It looked wide enough to fit through. What else could I do? The emptiness was magnetic. First I dipped my head in to inhale the black air. It was warm and rich. I could finally breathe; I’d breached the surface. Deep down, there was wood. I scraped my nails against its grain, and the texture was correct. Extending myself a little further, I found the board was sturdy enough to brace my palms against. But as I bent my elbows, my shirt snagged on a nail, so I pulled myself back up and stripped bare. Now I fit cleanly through. Purely. The wooden beam bowed under my weight, but it was obviously meant to hold me. That is because my torso is 12 inches wide, just like the hatchway. Far off crystals of light beckoned me further. Pushing myself along the planks, I could feel powder tickling my lips. It was like playing in the snow. Then I was wracked with a fit of sneezing, lost my grip, and fell through onto the kitchen counter of the downstairs apartment. I was in 5B now. Your unit.
The fall was painful. On reflection this was not bad, because it jarred me into a new understanding: Your floor tiles were the same. Your cabinets the same. Your living room the same—but unstained by human occupancy. I had fallen out of the sky and landed in an alternate universe, almost identical, but governed by different laws of being. Rustling leaves reflected in a still pool do not have the same properties as those of the tree above it. Water is the key. Curled up on the counter, I could drink as much water from the faucet as I liked. The body can go for many weeks without eating, but not without water.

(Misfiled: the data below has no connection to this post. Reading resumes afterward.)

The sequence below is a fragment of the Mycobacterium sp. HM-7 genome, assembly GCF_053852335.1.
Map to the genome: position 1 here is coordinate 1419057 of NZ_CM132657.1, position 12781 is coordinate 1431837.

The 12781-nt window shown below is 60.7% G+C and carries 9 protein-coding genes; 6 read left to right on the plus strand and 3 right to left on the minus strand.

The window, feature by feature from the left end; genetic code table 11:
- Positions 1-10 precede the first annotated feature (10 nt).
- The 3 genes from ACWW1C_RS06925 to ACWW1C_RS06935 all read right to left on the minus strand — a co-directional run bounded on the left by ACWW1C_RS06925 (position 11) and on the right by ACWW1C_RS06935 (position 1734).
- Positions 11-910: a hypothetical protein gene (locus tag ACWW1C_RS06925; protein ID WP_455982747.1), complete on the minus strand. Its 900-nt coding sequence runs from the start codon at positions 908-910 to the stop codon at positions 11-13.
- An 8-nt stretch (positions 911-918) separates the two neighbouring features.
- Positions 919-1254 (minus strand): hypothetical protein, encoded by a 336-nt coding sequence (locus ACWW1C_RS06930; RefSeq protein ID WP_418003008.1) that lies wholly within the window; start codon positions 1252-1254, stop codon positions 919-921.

Days came and went, I’m not sure how many. Once I heard a phone ring, and wondered if it was from my unit. Maybe it’s an important phone call, I thought. Maybe it’s for me. I imagined springing off the floor to answer it, but this wasn’t a realistic goal. I couldn’t reach the ceiling well enough to climb back up, and I couldn’t get back through my own front door without the key, besides I couldn’t go out in the hall stark naked. Eventually they quit calling. To stave off the hunger I kept my belly filled with water. I expended as little energy as possible by moving as little as possible. It’s an idea I got from reptiles. When I did need to move around, I tried to undulate along the floor like a gopher snake. Think about how energy inefficient walking is. Walkers throw one foot in front of the other to catch themselves from falling, over and over, until they somehow reached their destination. Not me. I conserved a lot of energy through these techniques, but hunger finally overwhelmed me. I just couldn’t take it anymore. I slid into the kitchen where I’d swept the ceiling foam from my fall into a tidy heap. Pushing my head in close, I extended the tip of my tongue to touch a large succulent wedge. As I suctioned it into my mouth, I pictured my jaw unhinging so I could suck it down whole. When I bit down though, the foam cracked into dry chemical lumps. Startled, I sat upright. I was still spitting out chunks when I heard your voice for the first time.